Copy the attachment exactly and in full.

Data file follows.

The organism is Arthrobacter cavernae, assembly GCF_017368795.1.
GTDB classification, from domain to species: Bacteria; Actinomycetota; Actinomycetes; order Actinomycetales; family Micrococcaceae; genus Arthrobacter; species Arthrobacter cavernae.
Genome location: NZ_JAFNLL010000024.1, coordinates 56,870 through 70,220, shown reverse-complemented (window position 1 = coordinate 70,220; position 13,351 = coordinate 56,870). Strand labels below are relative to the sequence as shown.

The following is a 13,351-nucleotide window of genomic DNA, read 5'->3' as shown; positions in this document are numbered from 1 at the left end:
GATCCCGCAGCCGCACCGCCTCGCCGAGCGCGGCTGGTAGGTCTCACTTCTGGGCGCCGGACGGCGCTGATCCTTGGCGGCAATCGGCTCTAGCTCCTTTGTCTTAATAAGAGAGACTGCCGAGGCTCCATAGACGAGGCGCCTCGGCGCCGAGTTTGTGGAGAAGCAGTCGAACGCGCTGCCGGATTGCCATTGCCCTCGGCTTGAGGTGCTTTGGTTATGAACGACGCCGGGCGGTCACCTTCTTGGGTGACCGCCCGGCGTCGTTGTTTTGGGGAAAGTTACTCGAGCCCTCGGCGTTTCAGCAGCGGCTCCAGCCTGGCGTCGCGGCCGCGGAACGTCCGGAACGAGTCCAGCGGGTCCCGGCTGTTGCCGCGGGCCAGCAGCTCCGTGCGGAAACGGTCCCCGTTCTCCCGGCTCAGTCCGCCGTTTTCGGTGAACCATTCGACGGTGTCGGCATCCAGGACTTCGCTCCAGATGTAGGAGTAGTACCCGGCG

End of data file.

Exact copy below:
The organism is Arthrobacter cavernae, assembly GCF_017368795.1.
GTDB classification, from domain to species: Bacteria; Actinomycetota; Actinomycetes; order Actinomycetales; family Micrococcaceae; genus Arthrobacter; species Arthrobacter cavernae.
Genome location: NZ_JAFNLL010000024.1, coordinates 56,870 through 70,220, shown reverse-complemented (window position 1 = coordinate 70,220; position 13,351 = coordinate 56,870). Strand labels below are relative to the sequence as shown.

The following is a 13,351-nucleotide window of genomic DNA, read 5'->3' as shown; positions in this document are numbered from 1 at the left end:
GATCCCGCAGCCGCACCGCCTCGCCGAGCGCGGCTGGTAGGTCTCACTTCTGGGCGCCGGACGGCGCTGATCCTTGGCGGCAATCGGCTCTAGCTCCTTTGTCTTAATAAGAGAGACTGCCGAGGCTCCATAGACGAGGCGCCTCGGCGCCGAGTTTGTGGAGAAGCAGTCGAACGCGCTGCCGGATTGCCATTGCCCTCGGCTTGAGGTGCTTTGGTTATGAACGACGCCGGGCGGTCACCTTCTTGGGTGACCGCCCGGCGTCGTTGTTTTGGGGAAAGTTACTCGAGCCCTCGGCGTTTCAGCAGCGGCTCCAGCCTGGCGTCGCGGCCGCGGAACGTCCGGAACGAGTCCAGCGGGTCCCGGCTGTTGCCGCGGGCCAGCAGCTCCGTGCGGAAACGGTCCCCGTTCTCCCGGCTCAGTCCGCCGTTTTCGGTGAACCATTCGACGGTGTCGGCATCCAGGACTTCGCTCCAGATGTAGGAGTAGTACCCGGCG